No doubt about it: Even by the eccentric standards of Cambridge University in the 1930s, Alan Turing was a mess.

The young mathematics student wore a jacket and tie, of course, just as all students did in those days. But he managed to make his clothes look as though he'd bought them in a rummage sale. He never seemed to comb his hair or clean his fingernails. He often neglected to shave, since he might nick himself and would invariably faint at the sight of blood.

In addition, he was rude, the kind of guy who thought it redundant to acknowledge your existence if he'd already said hello to you once that morning. And he had this . . . voice. It was a high-pitched stammer when he talked, a nervous crowing sound when he laughed and a kind of random squeak when he was lost in thought.

Turing got along well enough with his classmates, who found him to be a witty and lively, albeit odd, companion. Visitors to his rooms might find his teddy bear propped in front of the fire with a book.

But Turing was a very solitary young man. He had been born in 1912, the second son of parents who felt it best to leave their boys in foster care while they were away from England during their many tours of duty with the Indian Civil Service.

As a result, Alan grew up a shy, awkward, excitable lad, brilliant at mathematics and science but a comparative stranger to his parents -- and to almost everyone else. By the time he entered Cambridge, moreover, Turing had realized that he was homosexual, a secret reality that he hid from almost everyone, at the price of constant internal agonizing.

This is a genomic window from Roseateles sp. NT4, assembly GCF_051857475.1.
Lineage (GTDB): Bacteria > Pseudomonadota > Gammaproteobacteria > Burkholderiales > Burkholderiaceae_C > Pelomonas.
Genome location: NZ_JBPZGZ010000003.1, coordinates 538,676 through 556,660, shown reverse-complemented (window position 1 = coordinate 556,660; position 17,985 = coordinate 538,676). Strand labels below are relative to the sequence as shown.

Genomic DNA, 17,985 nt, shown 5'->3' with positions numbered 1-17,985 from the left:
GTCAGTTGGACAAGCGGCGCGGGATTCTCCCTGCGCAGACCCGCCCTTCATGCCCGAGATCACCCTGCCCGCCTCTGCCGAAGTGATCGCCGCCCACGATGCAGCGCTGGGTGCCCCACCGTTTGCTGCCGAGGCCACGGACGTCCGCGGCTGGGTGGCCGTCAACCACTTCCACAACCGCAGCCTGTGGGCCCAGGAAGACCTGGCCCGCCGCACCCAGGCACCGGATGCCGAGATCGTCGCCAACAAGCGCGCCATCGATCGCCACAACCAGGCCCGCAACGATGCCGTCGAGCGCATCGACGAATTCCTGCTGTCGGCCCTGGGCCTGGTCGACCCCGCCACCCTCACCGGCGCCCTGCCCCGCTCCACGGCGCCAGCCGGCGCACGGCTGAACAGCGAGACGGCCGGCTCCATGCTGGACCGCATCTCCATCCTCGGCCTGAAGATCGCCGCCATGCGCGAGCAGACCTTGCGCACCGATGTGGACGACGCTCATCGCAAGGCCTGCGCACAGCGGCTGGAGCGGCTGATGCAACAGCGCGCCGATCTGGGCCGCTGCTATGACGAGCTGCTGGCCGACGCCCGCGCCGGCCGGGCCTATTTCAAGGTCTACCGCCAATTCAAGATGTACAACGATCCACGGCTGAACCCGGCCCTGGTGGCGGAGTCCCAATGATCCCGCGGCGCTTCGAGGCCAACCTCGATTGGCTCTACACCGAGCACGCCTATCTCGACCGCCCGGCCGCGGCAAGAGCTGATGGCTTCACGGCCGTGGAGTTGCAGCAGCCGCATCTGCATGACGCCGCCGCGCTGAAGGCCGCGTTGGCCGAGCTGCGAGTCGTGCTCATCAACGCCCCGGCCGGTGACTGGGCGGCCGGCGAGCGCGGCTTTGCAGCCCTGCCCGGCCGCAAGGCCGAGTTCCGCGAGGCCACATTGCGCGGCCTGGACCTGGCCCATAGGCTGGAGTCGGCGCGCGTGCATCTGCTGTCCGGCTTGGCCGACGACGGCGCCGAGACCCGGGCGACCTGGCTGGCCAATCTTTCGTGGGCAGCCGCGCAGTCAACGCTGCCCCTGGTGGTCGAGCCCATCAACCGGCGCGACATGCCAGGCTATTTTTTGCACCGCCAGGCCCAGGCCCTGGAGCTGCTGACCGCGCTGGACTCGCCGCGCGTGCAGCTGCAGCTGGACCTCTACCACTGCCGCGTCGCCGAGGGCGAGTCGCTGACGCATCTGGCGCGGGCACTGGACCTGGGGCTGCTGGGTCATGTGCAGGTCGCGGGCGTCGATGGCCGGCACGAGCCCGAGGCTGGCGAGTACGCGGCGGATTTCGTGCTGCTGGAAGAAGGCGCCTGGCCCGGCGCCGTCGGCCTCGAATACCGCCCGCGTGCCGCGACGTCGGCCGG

"Gross indecency," as it was officially known, was a criminal offense in the England of 1935. As Turing once lamented to a young (straight) friend, he had the constant sense of living in a looking-glass world in which all conventional ideas were the wrong way about.

As if by compensation, however, his loneliness also gave rise to a strange and wonderful originality. He did things in a way that seemed straightforward to him but that no one else would ever think of.

He loved to ride his bicycle through the countryside. To time himself, he would simply tie an alarm clock around his waist. During the war, according to I.J. Good, a Cambridge mathematician, Turing suffered horribly from hay fever during the first week of June every year. So to keep the pollen off while riding, he wore a military gas mask.

Turing's bicycle chain developed a habit of falling off after a certain number of revolutions. Rather than have it fixed, he would simply count the revolutions and dismount in time to readjust the chain by hand.


Turing went at mathematics in much the same strange spirit. "When he attacked a problem, he liked to start from first principles," Good writes, "and he was hardly influenced by received opinion." Indeed, he often didn't even bother to find out what others had already accomplished in the field, preferring to reinvent the wheel.

Never was that more obvious than in a 60-page paper he published in 1937 at age 24. Turing's paper started with one of those trivial-seeming questions that isn't trivial at all: What does it mean to compute a number? Turing was thinking of "compute" in the then-current sense in which a human mathematician sat with pencil and paper to calculate, say, the area of a circle four inches in diameter.

Nonetheless, he knew that the elementary concept of number lies at the foundation of practically everything else in mathematics. So if he could define precisely what it means to compute a number, he could define precisely what it means to prove a mathematical theorem or to make a logical deduction.

Indeed, he could ask whether human reason itself is all-powerful. Can it encompass all conceivable truth? Or are there limits? Numbers that can't be computed? Theorems that can't be proved? Deductions that can't be made?